The Jaguar XK140 was released in 1954 as the successor to the mighty XK120, it wasn’t meant as a blank slate redesign but more of a series of tweaks to further improve the already very popular sports car.

The XK120 got its name from its engine and its claimed top speed. The engine was the straight-6, DOHC, 3.4 litre Jaguar engine called the “XK” – and the top speed was 120mph. People quickly realised that the top speed was being underreported, 130+mph was possible and in 1950 and 1951 at a banked high-speed oval track in France, XK120s averaged over 100mph for 24 hours and over 130mph for an hour straight.

When it came time to update the legendary XK120 the team at Jaguar chose to tread very carefully. The engine was moved forward 3 inches with matching shifts in the position of the dashboard and firewall. This made the car more comfortable for drivers over 6 feet tall, who had struggled with the relatively cosy confines of the XK120.

A new grill was added, along with some new chrome body strips and a new boot emblem that said “Winner Le Mans 1951–3”. In stock trim the XK140 produced 190bhp, however those with sporting aspirations could order their car with the racing Jaguar C-type head. This high-spec head was paired with 2 inch sandcast H8 SU carburettors, stronger torsion bars, and twin exhaust pipes – the resulting car was dubbed the “SE” and produced 210bhp.

The 1955 Jaguar XK140 SE you see here was rebuilt from the ground up with the sole intention of making it the single best XK140 in the world. The work was done by a pair of friends and longtime Roger Penske racing mechanics – LeRoy Gane and Harry Tidmarsh. They’d worked for Team Penske on a huge array of vintage racing machines, including everything from birdcage Maseratis to TransAm Camaros.

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The complete restoration and rebuild took 8 years to complete, and the finished car is considerably quicker than it would ever have been stock. It’s now fitted with an over-bored and stroked 4½ XK engine that’s been solid mounted to the frame and fitted with Iskenderian-ground Piper camshafts, large valves, Arias pistons (10.5:1 compression ratio), a multi-chambered, high-output oil pump, a racing oil cooler, a high-performance exhaust, and a lightweight aluminium and bronze flywheel.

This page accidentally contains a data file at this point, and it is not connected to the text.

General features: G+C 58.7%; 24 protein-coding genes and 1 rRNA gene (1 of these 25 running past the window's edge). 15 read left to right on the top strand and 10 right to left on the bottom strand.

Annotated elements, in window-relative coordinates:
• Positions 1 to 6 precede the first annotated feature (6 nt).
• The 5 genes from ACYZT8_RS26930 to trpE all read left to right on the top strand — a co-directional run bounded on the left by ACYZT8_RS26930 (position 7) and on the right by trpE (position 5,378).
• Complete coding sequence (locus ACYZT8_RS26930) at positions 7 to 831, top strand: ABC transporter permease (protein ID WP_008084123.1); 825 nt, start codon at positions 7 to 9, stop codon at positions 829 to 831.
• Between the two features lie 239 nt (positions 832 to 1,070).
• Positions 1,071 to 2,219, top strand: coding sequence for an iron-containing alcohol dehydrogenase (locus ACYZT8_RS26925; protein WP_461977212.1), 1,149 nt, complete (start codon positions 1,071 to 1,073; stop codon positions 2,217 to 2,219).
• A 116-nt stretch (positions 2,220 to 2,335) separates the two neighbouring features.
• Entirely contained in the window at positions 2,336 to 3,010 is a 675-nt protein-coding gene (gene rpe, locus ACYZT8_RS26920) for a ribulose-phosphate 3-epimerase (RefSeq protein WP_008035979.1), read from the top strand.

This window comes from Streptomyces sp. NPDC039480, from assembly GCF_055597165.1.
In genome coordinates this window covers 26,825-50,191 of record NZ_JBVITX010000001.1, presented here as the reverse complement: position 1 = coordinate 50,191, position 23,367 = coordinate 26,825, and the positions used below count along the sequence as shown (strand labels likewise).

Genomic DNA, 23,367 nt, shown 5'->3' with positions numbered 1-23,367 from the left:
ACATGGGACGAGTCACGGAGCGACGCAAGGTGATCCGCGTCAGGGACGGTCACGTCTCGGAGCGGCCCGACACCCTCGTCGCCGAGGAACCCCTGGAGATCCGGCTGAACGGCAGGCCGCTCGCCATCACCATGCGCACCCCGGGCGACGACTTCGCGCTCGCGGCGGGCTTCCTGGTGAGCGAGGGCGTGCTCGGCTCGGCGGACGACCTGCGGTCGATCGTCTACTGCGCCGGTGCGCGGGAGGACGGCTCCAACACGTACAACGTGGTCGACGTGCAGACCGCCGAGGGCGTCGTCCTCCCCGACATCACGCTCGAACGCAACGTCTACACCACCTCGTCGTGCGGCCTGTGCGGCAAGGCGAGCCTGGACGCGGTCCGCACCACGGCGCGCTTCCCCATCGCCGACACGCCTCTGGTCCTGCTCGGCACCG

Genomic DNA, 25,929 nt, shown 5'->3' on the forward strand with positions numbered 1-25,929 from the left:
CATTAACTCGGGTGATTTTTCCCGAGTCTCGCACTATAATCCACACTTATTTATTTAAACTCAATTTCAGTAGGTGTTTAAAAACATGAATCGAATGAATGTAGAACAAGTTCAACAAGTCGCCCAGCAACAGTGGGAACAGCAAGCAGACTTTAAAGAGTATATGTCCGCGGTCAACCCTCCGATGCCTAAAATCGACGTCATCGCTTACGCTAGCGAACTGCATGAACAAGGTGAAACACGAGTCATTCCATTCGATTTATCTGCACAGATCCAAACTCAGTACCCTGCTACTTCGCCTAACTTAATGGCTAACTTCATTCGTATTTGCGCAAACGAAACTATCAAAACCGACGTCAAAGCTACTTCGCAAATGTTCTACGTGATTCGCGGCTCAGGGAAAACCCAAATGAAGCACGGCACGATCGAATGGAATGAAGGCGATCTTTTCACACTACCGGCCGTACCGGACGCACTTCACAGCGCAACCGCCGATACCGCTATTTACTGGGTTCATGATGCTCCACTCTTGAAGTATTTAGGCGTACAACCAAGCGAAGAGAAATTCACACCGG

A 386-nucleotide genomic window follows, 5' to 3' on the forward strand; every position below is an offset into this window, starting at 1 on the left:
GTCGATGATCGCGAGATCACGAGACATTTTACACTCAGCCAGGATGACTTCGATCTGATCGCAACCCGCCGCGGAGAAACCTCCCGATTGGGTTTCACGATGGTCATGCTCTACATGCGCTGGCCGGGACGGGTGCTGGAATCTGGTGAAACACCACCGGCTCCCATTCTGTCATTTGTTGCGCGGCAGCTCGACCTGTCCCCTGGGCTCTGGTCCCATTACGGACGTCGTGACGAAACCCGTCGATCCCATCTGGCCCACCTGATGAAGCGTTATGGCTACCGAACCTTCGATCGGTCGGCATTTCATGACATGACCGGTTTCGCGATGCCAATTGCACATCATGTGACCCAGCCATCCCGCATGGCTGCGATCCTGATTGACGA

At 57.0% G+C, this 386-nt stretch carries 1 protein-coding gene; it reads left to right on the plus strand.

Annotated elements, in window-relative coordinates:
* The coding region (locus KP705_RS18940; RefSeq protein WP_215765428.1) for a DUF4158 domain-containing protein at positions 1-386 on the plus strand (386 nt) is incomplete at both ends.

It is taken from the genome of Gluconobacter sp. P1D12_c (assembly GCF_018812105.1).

The original gearbox wouldn’t have lasted long if mated to this new engine, so a new competition CR Moss-type gearbox was built by Alan George and LeRoy Gane. It was fitted with a double roller bearing lower shaft, a heavy duty overdrive, and a custom-built shifting tower – it connects to a heavy-duty Jaguar solid rear axle assembly.

Up front, the suspension was improved with Aston Martin-type adjustable Panhard bars, and a new rear suspension assembly was designed bespoke for the car by Gane and Tidmarsh. In order to fit the wider Borrani 15 × 7 inch knock-off wheels the front fenders needed to be gently widened, and a new set of rear fenders had to be fashioned for the car from aluminium using the a traditional English wheel.

Legendary British racing driver Brian Redman drove the XK140 SE “Heuber Roadster” in Florida, saying – “all of this work is to the highest standard. The triple-plate competition clutch is slightly heavier than normal, and the “take-up” is sharper than with a regular clutch. However, neither of these things are in any way a nuisance. In spite of being in “competition” trim, the motor is very tractable, pulling easily from low revs without hesitation. I drove and cornered the XK 140 up to 70 mph on public roads – was very pleasant…”

The car’s unique name comes from the man who commissioned it, longtime Jaguar dealer Christian Heuber, a Pennsylvania man with a lifelong love for Jaguar – when he spoke to Gane and Tidmarsh about what he wanted from the build he asked them to “build the best XK 140 in the world”. I think it’s safe to say they delivered above and beyond their brief.

The Heuber Roadster will be rolling across the auction block with RM Sotheby’s at the Amelia Island Auction on the 10th of March, it’s being offered with no reserve and no estimated value. If you’d like to read more about it or register to bid you can click here to visit the listing.

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Photo Credits: Darin Schnabel ©2017 Courtesy of RM Sothebys